Parmisan Cheese in a Can

So what is that stuff? The cans say it is the real thing, but there seems to be a real taste difference to me. Does the stuff ever get moldy? Why not?

I’ve never had a shaker of Parmesan be bad when I’ve opened it, and it has a shelf life (“sell by” date) of many months.
I’m presuming it’s just heated (pasturized). When they make Velveeta, it also doesn’t need refrigeration.

They have to add stuff to keep it from clumping into a solid mass and from shedding all its oil, and probably preservatives that keep it from getting moldy as fast as the ol’ fashioned kind.

I prefer the chunk-o-cheese kind, myself. It’s not that big a pain to grate it, and I agree that it tastes much better–less bland. Plus, it melts, which the stuff-in-a-can doesn’t, probably because of the anti-clumping agents.

Sadly, the shiny “Green Foil” shaker of grated cheese has little to do with the real thing. You will often see silicon dioxide (better known as glass) as an antibinding agent in many of these brands.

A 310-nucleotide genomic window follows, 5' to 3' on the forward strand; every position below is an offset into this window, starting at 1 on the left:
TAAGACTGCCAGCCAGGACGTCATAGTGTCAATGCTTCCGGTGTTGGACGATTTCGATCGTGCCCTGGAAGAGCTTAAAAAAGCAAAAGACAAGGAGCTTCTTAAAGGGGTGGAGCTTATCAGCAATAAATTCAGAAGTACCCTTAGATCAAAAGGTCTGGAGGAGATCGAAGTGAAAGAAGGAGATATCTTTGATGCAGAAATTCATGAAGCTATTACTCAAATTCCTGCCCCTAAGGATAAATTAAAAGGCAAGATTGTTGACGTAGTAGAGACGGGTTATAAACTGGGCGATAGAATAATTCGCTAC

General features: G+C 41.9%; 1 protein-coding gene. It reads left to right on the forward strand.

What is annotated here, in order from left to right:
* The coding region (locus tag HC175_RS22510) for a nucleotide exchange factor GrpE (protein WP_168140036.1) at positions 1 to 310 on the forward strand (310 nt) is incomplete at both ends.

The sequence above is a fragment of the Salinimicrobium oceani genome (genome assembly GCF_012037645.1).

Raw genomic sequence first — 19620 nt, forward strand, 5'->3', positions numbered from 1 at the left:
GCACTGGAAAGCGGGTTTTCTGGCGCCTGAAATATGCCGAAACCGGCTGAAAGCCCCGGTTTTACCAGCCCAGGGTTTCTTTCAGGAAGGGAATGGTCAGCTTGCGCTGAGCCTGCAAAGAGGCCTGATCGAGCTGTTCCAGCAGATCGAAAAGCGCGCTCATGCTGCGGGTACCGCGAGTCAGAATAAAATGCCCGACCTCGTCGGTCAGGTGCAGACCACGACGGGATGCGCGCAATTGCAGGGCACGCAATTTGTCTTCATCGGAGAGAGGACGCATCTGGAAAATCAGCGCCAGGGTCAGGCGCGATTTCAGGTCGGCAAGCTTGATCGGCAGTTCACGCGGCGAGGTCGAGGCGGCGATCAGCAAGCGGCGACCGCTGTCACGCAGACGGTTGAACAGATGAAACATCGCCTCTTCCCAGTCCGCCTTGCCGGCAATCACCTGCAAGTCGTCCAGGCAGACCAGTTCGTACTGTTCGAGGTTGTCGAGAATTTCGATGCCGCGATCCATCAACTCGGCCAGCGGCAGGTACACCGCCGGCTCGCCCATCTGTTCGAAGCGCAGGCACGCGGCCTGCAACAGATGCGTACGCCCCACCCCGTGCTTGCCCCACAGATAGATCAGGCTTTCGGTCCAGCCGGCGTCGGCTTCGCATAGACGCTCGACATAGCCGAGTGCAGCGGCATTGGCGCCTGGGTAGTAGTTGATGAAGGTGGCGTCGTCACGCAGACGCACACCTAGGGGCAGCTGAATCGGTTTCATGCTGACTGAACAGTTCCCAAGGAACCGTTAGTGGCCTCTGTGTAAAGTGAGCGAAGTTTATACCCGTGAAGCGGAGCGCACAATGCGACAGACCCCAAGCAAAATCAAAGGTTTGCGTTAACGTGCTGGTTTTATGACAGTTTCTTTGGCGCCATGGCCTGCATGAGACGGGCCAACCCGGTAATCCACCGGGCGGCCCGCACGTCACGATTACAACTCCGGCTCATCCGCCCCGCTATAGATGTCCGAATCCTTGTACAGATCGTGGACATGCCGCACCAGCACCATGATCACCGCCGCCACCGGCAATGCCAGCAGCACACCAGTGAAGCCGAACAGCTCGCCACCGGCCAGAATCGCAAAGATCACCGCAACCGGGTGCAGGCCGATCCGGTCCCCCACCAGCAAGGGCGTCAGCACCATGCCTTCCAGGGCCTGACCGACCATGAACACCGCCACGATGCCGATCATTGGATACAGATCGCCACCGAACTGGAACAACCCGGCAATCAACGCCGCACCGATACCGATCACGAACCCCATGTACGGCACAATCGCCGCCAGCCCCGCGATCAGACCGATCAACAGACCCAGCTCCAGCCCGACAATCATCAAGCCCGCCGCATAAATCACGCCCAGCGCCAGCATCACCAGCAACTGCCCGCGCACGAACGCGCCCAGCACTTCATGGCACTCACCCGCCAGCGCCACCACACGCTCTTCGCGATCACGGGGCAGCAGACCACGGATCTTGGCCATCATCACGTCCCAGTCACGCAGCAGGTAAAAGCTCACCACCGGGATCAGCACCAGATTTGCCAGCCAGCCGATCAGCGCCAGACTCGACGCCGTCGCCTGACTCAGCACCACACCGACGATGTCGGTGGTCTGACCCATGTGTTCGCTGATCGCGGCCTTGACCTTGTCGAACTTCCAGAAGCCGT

That said, you bet I still use it. It’s nice to have fine, grated Italian Parmesano Reggiano on your ricotta ravioli con pesto. However, my grade school cafeteria style baked three cheese spaghetti demands the more common variety.

To educate your palate, go to a good Italian delicatessen. Bring a few items to the counter in order to demonstrate your sincerity and ask for samples of the different cheeses. Start with a nibble of the Parmesan, then the Romano and finish with the Reggiano (sheeps milk). Please check the recipe thread link shown below for a shopping list. You will never forget the dinner it prescribes.

Food of the Gods
Italian Ravioli Dinner Menu
[sup]Submitted by Zenster[/sup]

OH MIO MYO!! Zenster uses the shiny “Green Foil” shaker stuff. The end of a Legend?

Just for the halibut, I looked at my can. The declumping agent listed was powdered cellulose. That was the only ingredient besides cheese.